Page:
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Publicity Secretary of Action Congress of Nigeria (ACN), Lagos State, Chief Joe Igbokwe has said that South East zone has lost over N379billion as a result of marginalisation, especially in area of having the least number of states in the federation.

Igbokwe, who is also the General Manager of Lagos State Infrastructure Maintenance and Regulatory Agency (LASIMRA), stated this in a paper he delivered at the Ofo seminar organised by Enugwu Ukwu Forum in Anambra State.

Igbokwe revealed that Nigerian leaders stole the amount from the Igbo nation since 2006 when former president Olusegun Obasanjo 's constitutional conference recommended an additional state to be created in the South East.

To buttress this fact, he used the allocation of Anambra State in June 2008, including the 21 local government areas, which was N5.2 billion and, assuming it was the monthly average for year 2008, it means that the state got N62.4 billion in 2008.

'It is now six years from 2006, if you multiply N62.4 billion by six, you get N374.4billion. The new state would have been given a take off grant of about N5billion, making it a total sum of N379.4 billion.'

He also stated that allocations to the three arms of government have improved from what it used to be in 2008 and since there is no state in Nigeria today whose yearly budget is still in the region of N60billion, it means that is what Nigeria has stolen from the South East zone.

According to him if the new state was created in the South East, it would have created jobs for about 50,000 Ndigbo, created administrative towns, ministries and parastatals and other opportunities. 'Tremendous opportunities would have been created and structures would have been built. Also, we would have had more senators, House of Representative members, states House of Assembly members, governors, ministers and other cadres of federal appointees.'

Stressing on the dwindling fortunes of the Igbo, which he said began after the war, Igbokwe noted that the race that was one on the political tripods has lost its leg.

' Since after the civil war in January 1970, the political fortune of Igbo has been a downward trend. We have witnessed a gradual downgrading from a viable leg of the Nigerian tripod to no leg at all in the present Nigerian polity and Nigeria is being run in a way that suggests that the rest of Nigeria can do without Ndigbo.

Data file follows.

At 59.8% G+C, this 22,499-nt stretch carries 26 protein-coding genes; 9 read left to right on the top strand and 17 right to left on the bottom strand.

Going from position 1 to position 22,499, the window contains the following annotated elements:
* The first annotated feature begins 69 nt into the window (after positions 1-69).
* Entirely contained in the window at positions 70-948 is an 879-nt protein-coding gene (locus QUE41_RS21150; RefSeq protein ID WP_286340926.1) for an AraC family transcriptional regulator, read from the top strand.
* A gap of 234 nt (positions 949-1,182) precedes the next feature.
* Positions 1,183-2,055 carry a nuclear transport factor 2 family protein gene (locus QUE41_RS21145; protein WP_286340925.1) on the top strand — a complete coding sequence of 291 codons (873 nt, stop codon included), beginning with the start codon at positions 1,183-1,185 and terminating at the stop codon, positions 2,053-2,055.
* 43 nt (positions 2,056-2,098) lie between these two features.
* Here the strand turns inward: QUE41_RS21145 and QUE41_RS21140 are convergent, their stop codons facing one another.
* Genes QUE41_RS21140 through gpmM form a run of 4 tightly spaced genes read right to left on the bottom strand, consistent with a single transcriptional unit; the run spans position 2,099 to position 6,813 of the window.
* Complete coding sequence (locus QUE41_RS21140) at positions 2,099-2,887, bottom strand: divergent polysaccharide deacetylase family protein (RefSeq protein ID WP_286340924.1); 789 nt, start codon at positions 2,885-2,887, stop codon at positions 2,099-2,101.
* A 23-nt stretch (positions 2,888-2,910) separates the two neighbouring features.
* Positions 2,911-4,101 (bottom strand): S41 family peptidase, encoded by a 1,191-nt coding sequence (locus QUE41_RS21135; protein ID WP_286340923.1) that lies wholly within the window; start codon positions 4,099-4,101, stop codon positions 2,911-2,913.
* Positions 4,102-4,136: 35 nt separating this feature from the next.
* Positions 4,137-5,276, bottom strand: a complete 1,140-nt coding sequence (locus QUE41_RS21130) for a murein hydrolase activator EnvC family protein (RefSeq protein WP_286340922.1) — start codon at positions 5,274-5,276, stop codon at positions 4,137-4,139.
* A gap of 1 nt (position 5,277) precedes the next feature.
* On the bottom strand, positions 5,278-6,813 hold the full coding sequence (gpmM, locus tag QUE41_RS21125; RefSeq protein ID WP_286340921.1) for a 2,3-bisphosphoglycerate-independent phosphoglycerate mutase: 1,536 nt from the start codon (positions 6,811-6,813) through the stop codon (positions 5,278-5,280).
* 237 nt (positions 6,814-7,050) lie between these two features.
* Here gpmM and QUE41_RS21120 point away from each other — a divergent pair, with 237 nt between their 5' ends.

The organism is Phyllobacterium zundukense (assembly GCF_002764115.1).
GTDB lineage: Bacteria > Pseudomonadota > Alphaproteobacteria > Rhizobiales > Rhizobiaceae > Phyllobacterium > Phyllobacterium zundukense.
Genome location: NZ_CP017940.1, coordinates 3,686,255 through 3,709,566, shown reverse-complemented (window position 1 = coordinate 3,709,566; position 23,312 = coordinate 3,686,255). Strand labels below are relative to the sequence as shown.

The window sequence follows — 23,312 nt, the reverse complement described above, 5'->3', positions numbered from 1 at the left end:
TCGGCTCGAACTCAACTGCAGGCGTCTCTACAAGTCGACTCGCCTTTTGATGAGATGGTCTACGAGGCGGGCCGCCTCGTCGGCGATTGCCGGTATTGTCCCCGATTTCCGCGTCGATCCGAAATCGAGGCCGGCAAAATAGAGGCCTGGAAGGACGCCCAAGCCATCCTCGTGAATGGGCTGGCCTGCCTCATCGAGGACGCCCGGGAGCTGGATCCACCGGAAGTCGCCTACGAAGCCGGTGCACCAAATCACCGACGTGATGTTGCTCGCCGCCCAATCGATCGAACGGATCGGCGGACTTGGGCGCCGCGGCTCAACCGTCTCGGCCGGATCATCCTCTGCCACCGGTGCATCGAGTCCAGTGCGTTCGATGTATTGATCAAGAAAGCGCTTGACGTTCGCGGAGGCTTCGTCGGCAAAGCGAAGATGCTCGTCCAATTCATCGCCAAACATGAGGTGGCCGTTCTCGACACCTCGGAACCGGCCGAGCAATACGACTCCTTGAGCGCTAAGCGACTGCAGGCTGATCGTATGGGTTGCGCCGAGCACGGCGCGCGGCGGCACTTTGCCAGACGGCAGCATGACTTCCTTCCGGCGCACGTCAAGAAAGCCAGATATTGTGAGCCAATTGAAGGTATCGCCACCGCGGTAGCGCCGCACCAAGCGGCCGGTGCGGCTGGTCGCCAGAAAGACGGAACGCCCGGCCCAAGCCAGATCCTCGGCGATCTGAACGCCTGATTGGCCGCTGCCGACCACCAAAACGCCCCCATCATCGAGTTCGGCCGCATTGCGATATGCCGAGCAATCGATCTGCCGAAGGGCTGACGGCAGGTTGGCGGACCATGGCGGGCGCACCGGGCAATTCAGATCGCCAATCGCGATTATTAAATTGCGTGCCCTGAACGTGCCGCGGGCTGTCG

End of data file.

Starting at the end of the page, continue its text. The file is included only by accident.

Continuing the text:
'We are no longer given prime attention in filling critical national positions. We are just fed morsels as if we have no choice and this has had a terrible and devastating effect on the fortunes of Igbo. It got worse by the day. Let us recall that it reached a bestial height during the days of late tyrant, General Sani Abacha, when the ruling body, the Supreme Military Council had no Igbo. It took the late human rights crusader, Gani Fawehinmi to court to reverse the trend and this is a man that is not Igbo. He is Yoruba. It serves a lesson that Gani restored our dignity where there were many Igbo picking crumbs from Abacha's table.

He further pointed that though Igbo may blame the structures of the Nigeria federation for their catalogue of woes, but insisted that they must look inwards to address the damage they did to themselves unknowingly. 'I am suggesting that Ndigbo need to come and cohere together. We are at our best when we work together, especially when our very existence is challenged. Coming together does not connote being under the same ideological or political umbrella. We must still be different but must find way to share common belief in issues that advance our interests.'

Igbokwe highlighted on what he called ' Systemic official marginalisation' of the Igbo nation. According to him, it is unarguable that Ndigbo are being greatly marginalised and he used statistical data to prove his points. The facts, he said include, The dilapidated state of what passes as federal roads in the South East, politicization of the Second Niger Bridge project to the effect that it is yet to be done when existing bridge is nearing collapse, lack of any viable federal project in the entire South Eastern zone, denial of opportunities to Ndigbo in the larger Nigerian polity 'Let us have a glimpse of the state of appointments in the present Jonathan government to demonstrate our position that in today's Nigeria, the Igbo are the hewers of wood and fetchers of water. By using the Jonathan government, we want to show that Igbo are still marginalised in a government they loudly proclaimed as their own.